Books are increasingly becoming Hollywood’s most treasured manna–the star-stuff that inspires the year’s buzziest television films and movies. Here are some books and series coming to screens big and small this year:
I just got hit by a winter cold and it hit me hard…usually I only need a day to recover, but not this time. Went back to work on day three and was miserable. Took another day off hoping to get through it – I spent most of my time away moving from the bed to the couch then back to bed again. I couldn’t even read because I couldn’t concentrate, but I did get a lot of time with the television screen.
Two quintessential Seattle novels — Where’d You Go, Bernadetteand The Art of Racing in the Rain— are coming to a movie theatre near you in 2019! Some scenes for Bernadette were filmed at our Central Library (and, yes, Cate Blanchette was there, AT OUR LIBRARY!). We can’t wait to see if we made the final cut.
Many other books have been adapted for the screen and will make their debut in 2019, and we’ve listed 10 here with links to the books that inspired them. Time to read and re-read some of these treasures:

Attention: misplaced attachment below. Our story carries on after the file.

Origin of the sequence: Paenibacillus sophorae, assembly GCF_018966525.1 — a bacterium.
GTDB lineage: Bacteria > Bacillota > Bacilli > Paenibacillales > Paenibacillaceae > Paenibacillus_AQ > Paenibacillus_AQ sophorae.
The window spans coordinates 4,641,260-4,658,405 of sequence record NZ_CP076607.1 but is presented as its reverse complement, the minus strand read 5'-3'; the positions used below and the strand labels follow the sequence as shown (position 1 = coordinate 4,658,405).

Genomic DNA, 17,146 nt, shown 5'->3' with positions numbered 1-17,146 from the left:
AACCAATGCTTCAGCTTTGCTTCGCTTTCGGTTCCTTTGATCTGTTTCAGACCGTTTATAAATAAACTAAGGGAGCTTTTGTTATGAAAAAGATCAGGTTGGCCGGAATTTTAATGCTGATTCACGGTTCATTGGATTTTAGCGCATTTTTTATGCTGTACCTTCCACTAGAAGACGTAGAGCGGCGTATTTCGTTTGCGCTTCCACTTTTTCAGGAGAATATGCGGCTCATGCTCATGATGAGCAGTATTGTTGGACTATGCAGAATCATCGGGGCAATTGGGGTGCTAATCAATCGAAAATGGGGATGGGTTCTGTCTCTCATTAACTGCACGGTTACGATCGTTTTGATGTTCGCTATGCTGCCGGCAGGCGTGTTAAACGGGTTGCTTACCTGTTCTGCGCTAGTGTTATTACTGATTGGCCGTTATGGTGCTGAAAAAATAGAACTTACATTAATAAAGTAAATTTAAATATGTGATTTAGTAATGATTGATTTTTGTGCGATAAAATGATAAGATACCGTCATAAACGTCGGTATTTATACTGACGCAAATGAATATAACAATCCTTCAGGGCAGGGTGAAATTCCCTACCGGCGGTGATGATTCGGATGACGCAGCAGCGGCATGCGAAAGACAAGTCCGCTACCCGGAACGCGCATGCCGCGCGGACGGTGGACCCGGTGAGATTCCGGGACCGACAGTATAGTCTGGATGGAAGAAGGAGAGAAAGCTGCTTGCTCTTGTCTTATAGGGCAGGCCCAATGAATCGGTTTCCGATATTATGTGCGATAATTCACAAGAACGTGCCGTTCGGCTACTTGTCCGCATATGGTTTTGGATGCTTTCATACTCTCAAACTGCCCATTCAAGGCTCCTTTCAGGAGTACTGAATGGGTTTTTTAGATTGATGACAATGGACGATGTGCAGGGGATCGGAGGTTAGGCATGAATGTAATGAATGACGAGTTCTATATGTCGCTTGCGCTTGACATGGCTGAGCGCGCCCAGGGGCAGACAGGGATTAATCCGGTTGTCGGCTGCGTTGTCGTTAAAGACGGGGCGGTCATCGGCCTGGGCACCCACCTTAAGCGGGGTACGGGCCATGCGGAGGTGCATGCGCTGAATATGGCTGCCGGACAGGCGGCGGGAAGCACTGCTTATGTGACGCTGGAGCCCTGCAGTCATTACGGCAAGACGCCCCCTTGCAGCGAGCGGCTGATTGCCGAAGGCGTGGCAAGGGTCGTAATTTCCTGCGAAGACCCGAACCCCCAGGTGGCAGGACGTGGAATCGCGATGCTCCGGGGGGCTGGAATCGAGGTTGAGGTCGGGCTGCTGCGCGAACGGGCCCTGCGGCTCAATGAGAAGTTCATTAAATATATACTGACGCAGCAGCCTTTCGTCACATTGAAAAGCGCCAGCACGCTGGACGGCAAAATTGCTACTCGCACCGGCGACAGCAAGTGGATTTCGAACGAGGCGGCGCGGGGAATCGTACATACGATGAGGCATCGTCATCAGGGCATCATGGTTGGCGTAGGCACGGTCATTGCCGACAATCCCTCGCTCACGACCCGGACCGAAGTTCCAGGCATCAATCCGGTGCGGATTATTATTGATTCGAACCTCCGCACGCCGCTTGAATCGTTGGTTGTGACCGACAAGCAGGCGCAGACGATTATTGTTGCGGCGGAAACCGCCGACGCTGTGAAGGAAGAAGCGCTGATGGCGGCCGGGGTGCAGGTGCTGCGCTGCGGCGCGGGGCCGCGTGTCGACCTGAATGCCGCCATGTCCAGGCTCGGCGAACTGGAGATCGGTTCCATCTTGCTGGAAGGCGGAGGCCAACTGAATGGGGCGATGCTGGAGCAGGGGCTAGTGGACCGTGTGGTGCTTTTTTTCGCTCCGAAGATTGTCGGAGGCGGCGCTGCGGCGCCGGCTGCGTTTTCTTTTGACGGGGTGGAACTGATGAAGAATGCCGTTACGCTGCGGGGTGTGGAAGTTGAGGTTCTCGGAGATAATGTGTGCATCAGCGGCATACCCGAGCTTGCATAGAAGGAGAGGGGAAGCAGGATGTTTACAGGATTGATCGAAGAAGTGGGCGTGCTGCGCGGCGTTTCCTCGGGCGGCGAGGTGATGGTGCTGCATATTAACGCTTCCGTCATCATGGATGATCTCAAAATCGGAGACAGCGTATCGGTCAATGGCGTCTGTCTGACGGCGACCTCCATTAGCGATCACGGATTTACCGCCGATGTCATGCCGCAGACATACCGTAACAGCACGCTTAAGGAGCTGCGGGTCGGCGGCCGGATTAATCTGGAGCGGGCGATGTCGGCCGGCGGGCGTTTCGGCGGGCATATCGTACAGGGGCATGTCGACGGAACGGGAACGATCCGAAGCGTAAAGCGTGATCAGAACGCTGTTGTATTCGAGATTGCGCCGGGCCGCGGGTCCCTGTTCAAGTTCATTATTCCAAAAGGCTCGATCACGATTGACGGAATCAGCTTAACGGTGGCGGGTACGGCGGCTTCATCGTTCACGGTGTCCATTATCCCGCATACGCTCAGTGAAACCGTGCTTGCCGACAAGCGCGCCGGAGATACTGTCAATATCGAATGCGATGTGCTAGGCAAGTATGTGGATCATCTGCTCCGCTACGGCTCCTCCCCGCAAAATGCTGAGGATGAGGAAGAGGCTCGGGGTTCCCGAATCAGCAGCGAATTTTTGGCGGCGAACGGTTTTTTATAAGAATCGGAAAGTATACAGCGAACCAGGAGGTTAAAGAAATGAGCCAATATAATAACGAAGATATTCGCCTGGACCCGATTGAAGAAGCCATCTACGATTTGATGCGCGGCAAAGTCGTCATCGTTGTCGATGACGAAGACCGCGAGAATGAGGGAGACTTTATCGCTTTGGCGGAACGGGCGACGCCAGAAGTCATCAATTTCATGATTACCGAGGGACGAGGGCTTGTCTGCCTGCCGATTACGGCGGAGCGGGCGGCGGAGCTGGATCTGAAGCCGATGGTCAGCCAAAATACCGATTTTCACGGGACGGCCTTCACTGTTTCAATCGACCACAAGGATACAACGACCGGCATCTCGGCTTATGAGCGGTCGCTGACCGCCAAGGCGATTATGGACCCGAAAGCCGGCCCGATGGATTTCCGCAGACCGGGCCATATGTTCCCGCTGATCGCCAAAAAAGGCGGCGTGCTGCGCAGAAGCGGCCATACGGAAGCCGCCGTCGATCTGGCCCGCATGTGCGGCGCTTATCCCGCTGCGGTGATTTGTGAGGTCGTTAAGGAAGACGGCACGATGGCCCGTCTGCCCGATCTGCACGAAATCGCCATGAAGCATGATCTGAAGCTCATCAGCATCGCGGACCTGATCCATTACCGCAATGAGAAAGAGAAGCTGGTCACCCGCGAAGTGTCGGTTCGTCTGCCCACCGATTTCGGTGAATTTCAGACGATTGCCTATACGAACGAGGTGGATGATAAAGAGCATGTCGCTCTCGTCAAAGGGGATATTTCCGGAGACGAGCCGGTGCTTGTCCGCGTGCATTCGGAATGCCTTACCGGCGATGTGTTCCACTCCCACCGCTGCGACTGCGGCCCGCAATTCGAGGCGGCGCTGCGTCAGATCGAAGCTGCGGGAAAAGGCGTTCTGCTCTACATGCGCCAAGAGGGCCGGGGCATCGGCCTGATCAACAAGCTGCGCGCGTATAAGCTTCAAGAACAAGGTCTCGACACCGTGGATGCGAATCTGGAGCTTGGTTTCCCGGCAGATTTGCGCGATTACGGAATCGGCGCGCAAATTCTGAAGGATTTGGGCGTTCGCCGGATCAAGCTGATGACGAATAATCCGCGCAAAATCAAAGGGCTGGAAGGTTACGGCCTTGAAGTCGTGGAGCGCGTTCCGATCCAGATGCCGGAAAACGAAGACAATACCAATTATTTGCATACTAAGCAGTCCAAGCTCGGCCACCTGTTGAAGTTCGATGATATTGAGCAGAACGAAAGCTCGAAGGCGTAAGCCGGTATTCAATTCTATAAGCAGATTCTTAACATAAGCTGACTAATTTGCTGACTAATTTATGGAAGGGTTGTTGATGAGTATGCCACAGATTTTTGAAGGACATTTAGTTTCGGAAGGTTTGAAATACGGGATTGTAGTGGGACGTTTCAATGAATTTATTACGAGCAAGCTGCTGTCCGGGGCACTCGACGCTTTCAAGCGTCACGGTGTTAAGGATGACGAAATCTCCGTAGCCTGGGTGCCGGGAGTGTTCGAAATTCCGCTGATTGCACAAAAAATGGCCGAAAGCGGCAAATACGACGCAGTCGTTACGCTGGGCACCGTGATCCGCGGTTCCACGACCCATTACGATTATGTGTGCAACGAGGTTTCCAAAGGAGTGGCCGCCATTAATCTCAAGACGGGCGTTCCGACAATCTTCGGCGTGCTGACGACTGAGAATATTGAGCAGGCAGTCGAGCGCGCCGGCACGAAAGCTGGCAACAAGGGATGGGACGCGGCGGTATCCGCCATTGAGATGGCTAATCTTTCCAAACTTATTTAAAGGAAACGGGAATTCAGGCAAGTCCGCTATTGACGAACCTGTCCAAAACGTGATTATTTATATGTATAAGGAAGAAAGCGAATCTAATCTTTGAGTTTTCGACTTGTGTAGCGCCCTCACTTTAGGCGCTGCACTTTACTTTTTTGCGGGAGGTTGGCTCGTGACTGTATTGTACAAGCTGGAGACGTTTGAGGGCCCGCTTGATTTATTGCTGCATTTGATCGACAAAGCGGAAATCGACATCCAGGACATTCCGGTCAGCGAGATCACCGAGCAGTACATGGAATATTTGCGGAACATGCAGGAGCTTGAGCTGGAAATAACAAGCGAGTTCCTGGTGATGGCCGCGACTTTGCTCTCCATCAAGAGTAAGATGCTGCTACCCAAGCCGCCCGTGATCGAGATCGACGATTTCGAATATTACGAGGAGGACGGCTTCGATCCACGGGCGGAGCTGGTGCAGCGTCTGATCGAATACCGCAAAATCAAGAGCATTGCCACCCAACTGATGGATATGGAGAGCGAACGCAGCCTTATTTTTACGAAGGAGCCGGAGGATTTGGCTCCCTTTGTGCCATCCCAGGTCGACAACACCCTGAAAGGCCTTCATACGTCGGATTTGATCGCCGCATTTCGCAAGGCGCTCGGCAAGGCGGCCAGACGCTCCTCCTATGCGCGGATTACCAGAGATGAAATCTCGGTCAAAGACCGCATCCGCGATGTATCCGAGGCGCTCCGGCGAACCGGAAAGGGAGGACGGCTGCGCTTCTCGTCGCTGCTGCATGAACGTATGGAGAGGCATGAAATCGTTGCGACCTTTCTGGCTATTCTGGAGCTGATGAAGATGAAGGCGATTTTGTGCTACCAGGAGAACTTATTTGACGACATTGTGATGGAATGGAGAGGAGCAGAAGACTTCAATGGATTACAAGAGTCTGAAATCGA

The Rhythm Section (opening Feb. 22) The Book: The Rhythm Section by Mark Burnell.
College student Stephanie Patrick’s life is destroyed after the crash of flight NEO027; her family was on board and there were no survivors. She spins out of control until a reporter discovers the crash was not an accident and Stephanie finds a new focus: revenge. The Film:Directed by Reed Morano; stars Blake Lively, Jude Law. Continue reading “Books Coming to the Big Screen in 2019”
Okay, so the new film adaptation of Stephen King’s Dark Tower series wasn’t quite what we’d hoped for. Many fans of the books feel the film entirely missed the mark, while newcomers to King’s elaborate mythos wonder what all the fuss was about. As a film sequel seems unlikely and it may be some time until somebody brings this to big budget television where it naturally belongs, we suggest you try out the books. Better yet, listen to the audiobooks, masterfully read by Frank Muller and George Guidall over 145 hours, or as we call it in Seattle, a couple of months’ worth of commuting.